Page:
Experiments to test Bell’s inequality involve measuring the properties of pairs of particles that are space-like separated in the sense of special relativity: in other words, there is no time for a light signal to travel between them within the duration of the experiment. In a typical Bell’s inequality experiment the polarizations of a pair of photons are measured as the relative angle between the axes of polarizers making the measurements is varied.

Quantum mechanics predicts that “non-local” correlations can exist between the particles. This means that if one photon is polarized in, say, the vertical direction, the other will always be polarized in the horizontal direction, no matter how far away it is. However, some physicists argue that this cannot be true and that quantum particles must have local values – known as “hidden variables” – that we cannot measure.

Bell and others showed that it was possible to distinguish between quantum mechanics and these hidden-variable theories in a certain type of experiment that measure a parameter known as S. Put simply, the local theories predict that S will always be less than two, whereas the quantum prediction is S = 2√2. When S is greater than two, Bell’s inequality is said to be violated.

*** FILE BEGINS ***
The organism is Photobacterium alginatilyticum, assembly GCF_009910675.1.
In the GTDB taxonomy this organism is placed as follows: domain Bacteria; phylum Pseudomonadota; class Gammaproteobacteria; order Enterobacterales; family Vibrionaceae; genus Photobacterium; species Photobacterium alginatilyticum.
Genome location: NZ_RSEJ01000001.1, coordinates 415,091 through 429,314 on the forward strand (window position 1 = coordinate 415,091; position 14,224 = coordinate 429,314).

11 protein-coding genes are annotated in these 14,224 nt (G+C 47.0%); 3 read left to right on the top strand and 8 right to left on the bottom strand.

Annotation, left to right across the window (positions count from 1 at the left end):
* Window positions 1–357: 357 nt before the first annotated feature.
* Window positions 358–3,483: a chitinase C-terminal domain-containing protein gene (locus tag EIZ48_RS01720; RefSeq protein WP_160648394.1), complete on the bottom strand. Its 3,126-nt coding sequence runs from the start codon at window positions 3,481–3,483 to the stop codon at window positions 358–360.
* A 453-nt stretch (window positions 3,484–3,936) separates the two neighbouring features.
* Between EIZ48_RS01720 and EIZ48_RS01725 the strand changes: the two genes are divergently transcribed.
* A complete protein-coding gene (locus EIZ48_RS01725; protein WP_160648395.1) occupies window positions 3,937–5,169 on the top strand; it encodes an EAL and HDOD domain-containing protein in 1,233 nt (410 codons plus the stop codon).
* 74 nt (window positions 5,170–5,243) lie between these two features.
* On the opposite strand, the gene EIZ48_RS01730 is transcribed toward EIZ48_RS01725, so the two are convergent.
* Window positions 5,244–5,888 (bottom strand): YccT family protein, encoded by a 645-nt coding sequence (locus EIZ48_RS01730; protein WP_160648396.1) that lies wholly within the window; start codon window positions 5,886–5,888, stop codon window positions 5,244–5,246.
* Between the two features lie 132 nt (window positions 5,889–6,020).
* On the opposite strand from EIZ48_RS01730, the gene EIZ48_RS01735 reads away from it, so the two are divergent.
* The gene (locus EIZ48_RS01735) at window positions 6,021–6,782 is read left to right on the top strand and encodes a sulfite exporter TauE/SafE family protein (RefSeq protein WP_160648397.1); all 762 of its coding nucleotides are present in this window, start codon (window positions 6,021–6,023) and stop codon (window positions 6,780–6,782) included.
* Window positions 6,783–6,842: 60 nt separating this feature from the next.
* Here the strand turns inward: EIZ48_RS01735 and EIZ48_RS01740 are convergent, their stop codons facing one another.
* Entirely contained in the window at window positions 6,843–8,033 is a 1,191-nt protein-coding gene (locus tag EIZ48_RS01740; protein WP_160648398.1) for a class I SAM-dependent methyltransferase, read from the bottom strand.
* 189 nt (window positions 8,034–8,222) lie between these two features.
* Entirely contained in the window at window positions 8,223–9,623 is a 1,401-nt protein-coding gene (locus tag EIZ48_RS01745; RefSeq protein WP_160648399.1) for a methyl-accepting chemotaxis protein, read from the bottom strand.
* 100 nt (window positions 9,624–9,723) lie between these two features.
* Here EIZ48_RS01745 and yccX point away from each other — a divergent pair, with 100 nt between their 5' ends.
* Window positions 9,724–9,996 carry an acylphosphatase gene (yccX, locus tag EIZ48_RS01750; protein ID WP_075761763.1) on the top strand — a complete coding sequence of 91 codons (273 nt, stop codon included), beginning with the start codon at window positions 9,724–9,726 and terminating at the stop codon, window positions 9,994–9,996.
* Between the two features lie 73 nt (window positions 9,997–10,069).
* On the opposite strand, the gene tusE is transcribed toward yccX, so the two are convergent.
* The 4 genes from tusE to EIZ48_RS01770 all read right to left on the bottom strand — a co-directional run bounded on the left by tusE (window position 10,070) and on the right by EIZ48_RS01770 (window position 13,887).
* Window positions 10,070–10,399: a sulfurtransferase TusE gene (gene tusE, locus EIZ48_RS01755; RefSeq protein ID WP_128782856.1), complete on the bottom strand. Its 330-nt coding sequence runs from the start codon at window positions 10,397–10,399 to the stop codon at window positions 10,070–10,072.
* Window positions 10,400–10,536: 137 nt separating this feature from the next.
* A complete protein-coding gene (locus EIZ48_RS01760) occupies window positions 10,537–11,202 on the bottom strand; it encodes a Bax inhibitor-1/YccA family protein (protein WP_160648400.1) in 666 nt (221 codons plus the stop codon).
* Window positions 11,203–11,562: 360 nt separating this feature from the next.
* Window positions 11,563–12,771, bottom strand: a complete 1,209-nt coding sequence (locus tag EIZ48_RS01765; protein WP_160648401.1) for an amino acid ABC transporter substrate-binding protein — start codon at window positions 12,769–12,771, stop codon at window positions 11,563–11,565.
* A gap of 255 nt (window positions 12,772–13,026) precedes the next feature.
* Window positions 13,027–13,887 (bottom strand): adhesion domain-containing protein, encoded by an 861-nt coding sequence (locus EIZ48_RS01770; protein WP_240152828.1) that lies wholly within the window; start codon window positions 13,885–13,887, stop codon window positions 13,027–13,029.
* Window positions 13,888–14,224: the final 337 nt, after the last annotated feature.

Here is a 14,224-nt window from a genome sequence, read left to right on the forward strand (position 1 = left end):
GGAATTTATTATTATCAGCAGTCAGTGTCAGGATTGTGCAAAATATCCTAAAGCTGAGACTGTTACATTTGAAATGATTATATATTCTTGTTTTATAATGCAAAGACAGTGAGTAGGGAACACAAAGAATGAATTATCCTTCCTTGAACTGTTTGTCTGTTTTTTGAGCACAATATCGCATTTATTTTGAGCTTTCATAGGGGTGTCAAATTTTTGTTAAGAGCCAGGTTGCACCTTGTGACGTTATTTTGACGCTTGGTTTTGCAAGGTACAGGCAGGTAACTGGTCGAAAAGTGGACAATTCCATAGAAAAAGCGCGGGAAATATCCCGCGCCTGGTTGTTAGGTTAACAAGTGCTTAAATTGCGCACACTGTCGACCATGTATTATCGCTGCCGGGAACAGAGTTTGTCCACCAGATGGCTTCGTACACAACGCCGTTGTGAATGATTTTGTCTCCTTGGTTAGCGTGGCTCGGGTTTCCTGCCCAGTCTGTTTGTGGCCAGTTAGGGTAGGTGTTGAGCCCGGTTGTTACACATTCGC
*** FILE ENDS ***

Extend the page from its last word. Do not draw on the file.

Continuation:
Apollo Go of the National Central University in Taiwan and co-workers in the Belle collaboration performed the experiment at the KEK B-factory. At this accelerator beams of electrons and positrons are collided to produce pairs of B mesons and their antiparticles, which then decay into lighter particles. The meson pairs behave like photon pairs, but instead of analyzing correlations between directions of polarization, the Belle team study particle-antiparticle correlations using a technique known as “flavour tagging”. Go and colleagues calculated that S = 2.725, with error bars that mean that the inequality is violated by three standard deviations.

“If quantum mechanics is the fundamental description of nature, then non-local correlations should be found with any quantum number,” Go told PhysicsWeb. “In this experiment we are testing a quantum number that has never been tested before. Moreover, the particle-antiparticle quantum number is a very fundamental quantity in particle physics and the results might have implications in this area - I am waiting for comments from other particle theorists!”

The team now plans to study particle-antiparticle correlations in more detail and probe the boundary between classical and quantum mechanics.